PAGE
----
IFEX daily log
Saturday, July 23, 2005
A follow-on daytime mission was planned with a takeoff time of 14 UTC. The
pattern called for a similar type of survey pattern (Fig. 24), though with a greater
emphasis on the western boundary of the Yucatan peninsula. Because of some problems
with the inertial navigation system on the aircraft, there was a ~2 hour delay in taking
off, meaning N42RF did not take off until 1630 UTC. By the time the IP was reached,
the system was evident from satellite imagery to be centered in the Bay of Campeche as a
broad circulation center (Fig. 25). The center of the circulation appeared to be in the
central Bay of Campeche. There was a burst of convection in the eastern periphery of the
circulation over the Yucatan peninsula, but this did not appear to be the dominant feature
in the system. Scattered convection was also evident on the northern and western side of
the circulation center.
Because of this new position, the pattern was altered. N42RF did not travel as far
down the eastern side of the Yucatan; rather it was extended further to the west along the
southern Bay of Campeche in an attempt to capture the circulation seen in the satellite
imagery. GPS drop data from this flight (Fig. 26) showed northwesterly winds near the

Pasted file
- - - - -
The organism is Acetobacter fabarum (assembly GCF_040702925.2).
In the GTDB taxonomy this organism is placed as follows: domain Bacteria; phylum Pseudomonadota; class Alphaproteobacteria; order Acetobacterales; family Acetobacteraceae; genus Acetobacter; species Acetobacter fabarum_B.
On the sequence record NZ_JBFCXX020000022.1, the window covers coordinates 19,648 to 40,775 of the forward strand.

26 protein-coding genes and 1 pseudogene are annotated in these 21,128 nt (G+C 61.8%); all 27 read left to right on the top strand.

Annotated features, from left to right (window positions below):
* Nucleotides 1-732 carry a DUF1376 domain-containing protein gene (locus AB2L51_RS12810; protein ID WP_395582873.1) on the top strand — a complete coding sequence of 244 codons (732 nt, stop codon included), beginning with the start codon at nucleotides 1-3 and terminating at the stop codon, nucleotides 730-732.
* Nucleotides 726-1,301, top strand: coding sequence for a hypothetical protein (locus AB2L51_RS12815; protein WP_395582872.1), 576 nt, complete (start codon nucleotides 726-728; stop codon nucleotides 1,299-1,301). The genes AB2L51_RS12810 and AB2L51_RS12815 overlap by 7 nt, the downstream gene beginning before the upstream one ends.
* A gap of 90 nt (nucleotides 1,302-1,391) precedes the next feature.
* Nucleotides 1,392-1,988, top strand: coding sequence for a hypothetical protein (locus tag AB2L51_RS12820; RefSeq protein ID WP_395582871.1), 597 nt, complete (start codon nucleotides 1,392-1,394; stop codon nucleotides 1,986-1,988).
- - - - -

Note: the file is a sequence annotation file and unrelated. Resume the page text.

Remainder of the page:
Mexican coast at 95 W, indicative of a center of circulation just north of the coast at
around 19 N 93 W. The similarity in location in the 700 mb and surface circulations
indicates that the vortex at this time was reasonably vertically coherent, and its location is
consistent with that estimated from the visible satellite imagery (cf. Fig. 25). As a result
of the data collected on this flight, NHC declared this system a tropical depression, T.D.
#7. The upgrade was made during the flight, which marks the first time that a system
was declared a depression while a NOAA P-3 was still investigating it.
By the end of the flight, deep convection was initiating on the north side of the
circulation and consolidating near the center of circulation (Fig. 27). A follow-on P-3
mission occurred with a takeoff time of 00 UTC 24 July. This mission was to be
coordinated with the NASA ER-2. During the mission the convection indicated in Fig.
27 concentrated to an area of deep convection in the center of the depression. The flight
pattern for the P-3 originally called for figure-4 type pattern, but this was modified
somewhat to allow for a targeting of the deep convection with the ER-2. The drops from
the mission (Fig. 28) showed the possibility of the development of a new center further
north, co-located with the deepest convection.
HRD Field Program director
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